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The Double - Palm Fronds

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Artist: The Double

Album: Palm Fronds

Label: Catsup Plate

Review date: Apr. 13, 2004

There's a subtle but certain difference between records defined by a distinct sonic element and those dependent upon one. And, though often mesmerizing, The Double's debut, Palm Fronds, seems to be a case of the latter.

None of the album's ten tracks is without the blurry, warm wash of heavy (and sometimes heavy-handed) delay pedals, which isn't particularly surprising given the delay's ubiquitous standing in psychedelic music. And, to be fair, The Double's messy, spacey clatter creates an appealing atmosphere for the most part, although it's earned them a casual categorization as Animal Collectivists (an association furthered by Palm Fronds' A.C.-affiliated Catsup Plate Records) that's not entirely accurate.

The truth is that beneath this Brooklyn-based gang of four's endless vibrations lies some very plain music. This shouldn't necessarily be interpreted as an indictment; it's just not nearly as bewildering as their four-footed friends' flutteringly experimental fluctuations. For all their rumbling reverberation, The Double's songs are distinctly songs, and are drawn from a relatively ordinary reservoir of influences. "Standing on a Levee" moseys across "Horse with No Name" country (utilizing an almost identical melody), while "Mohawk" meanders like a second-rate Silver Jews jam (singer David Greenhill even apes David Berman's peculiar intonation). Strangely, the more minimal and ambient pieces, such as the cluttered "Ghost Song" or the pulsing "Black Diamond," don't sound all that different, largely because every audible instrument echoes interminably. This use of technology accents the music's hypnotic qualities, but it's at the expense of mood and purpose, both of which are dangerous elements to sacrifice. The Double, however, risk it, choosing to drench the proceedings-be they western walkabouts or post-jazz improvisations-in so much delay that the sonic textures become inexorably tangled, with lunar vocals, dub drums, and squiggly synthesizers all spiraling up and away, but not to anywhere very interesting.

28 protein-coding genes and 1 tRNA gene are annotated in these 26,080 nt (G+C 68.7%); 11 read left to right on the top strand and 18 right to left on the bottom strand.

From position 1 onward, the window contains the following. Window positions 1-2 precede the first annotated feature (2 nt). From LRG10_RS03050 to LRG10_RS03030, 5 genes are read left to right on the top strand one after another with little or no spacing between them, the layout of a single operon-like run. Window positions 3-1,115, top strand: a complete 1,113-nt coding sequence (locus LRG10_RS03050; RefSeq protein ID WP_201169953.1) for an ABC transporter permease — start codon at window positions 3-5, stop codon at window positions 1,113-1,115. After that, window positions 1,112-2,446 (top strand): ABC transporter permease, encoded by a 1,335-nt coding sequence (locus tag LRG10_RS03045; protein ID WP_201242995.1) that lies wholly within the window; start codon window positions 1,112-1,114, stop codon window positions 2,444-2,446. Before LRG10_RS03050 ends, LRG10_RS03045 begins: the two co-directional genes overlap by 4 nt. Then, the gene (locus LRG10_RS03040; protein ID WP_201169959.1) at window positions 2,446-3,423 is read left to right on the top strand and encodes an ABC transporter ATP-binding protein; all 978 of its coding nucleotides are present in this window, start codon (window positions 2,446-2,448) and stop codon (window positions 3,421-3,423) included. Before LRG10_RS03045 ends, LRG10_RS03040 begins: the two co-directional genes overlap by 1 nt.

These details notwithstanding, Palm Fronds provides a pleasing sojourn, swaying with muted warmth through ten softly wandering tracks. Though their pedal-pushing ingredients may be trapped in limbo, The Double's lost oscillations are not without a certain lulling grace.

By Britt Brown

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